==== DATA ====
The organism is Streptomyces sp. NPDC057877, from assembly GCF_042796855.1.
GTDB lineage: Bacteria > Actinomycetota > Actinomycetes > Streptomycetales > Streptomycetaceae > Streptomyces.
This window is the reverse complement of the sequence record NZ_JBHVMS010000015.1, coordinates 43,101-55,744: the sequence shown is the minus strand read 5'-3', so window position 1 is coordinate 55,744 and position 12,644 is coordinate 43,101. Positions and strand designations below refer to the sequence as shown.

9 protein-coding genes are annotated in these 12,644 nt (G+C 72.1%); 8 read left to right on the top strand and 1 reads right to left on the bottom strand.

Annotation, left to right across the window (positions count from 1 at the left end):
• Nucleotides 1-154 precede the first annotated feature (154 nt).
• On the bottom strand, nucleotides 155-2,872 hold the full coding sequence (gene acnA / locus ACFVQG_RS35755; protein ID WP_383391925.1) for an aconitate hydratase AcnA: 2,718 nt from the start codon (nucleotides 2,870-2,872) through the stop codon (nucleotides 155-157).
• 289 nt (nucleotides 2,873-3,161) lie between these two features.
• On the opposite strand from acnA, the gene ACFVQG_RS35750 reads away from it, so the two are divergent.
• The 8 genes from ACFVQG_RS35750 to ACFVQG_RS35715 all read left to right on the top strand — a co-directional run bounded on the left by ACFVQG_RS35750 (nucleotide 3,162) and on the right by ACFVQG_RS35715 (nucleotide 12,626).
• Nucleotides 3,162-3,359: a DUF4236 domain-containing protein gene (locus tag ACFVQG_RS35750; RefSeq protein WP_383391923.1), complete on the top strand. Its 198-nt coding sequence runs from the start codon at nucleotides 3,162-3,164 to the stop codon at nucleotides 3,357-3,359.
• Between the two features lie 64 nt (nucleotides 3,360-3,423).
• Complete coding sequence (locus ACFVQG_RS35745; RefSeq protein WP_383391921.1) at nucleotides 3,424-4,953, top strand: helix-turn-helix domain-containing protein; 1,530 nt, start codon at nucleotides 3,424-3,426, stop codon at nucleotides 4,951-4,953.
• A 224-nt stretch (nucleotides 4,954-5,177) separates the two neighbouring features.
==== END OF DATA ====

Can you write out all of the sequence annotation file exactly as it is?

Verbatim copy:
The organism is Streptomyces sp. NPDC057877, from assembly GCF_042796855.1.
GTDB lineage: Bacteria > Actinomycetota > Actinomycetes > Streptomycetales > Streptomycetaceae > Streptomyces.
This window is the reverse complement of the sequence record NZ_JBHVMS010000015.1, coordinates 43,101-55,744: the sequence shown is the minus strand read 5'-3', so window position 1 is coordinate 55,744 and position 12,644 is coordinate 43,101. Positions and strand designations below refer to the sequence as shown.

9 protein-coding genes are annotated in these 12,644 nt (G+C 72.1%); 8 read left to right on the top strand and 1 reads right to left on the bottom strand.

Annotation, left to right across the window (positions count from 1 at the left end):
• Nucleotides 1-154 precede the first annotated feature (154 nt).
• On the bottom strand, nucleotides 155-2,872 hold the full coding sequence (gene acnA / locus ACFVQG_RS35755; protein ID WP_383391925.1) for an aconitate hydratase AcnA: 2,718 nt from the start codon (nucleotides 2,870-2,872) through the stop codon (nucleotides 155-157).
• 289 nt (nucleotides 2,873-3,161) lie between these two features.
• On the opposite strand from acnA, the gene ACFVQG_RS35750 reads away from it, so the two are divergent.
• The 8 genes from ACFVQG_RS35750 to ACFVQG_RS35715 all read left to right on the top strand — a co-directional run bounded on the left by ACFVQG_RS35750 (nucleotide 3,162) and on the right by ACFVQG_RS35715 (nucleotide 12,626).
• Nucleotides 3,162-3,359: a DUF4236 domain-containing protein gene (locus tag ACFVQG_RS35750; RefSeq protein WP_383391923.1), complete on the top strand. Its 198-nt coding sequence runs from the start codon at nucleotides 3,162-3,164 to the stop codon at nucleotides 3,357-3,359.
• Between the two features lie 64 nt (nucleotides 3,360-3,423).
• Complete coding sequence (locus ACFVQG_RS35745; RefSeq protein WP_383391921.1) at nucleotides 3,424-4,953, top strand: helix-turn-helix domain-containing protein; 1,530 nt, start codon at nucleotides 3,424-3,426, stop codon at nucleotides 4,951-4,953.
• A 224-nt stretch (nucleotides 4,954-5,177) separates the two neighbouring features.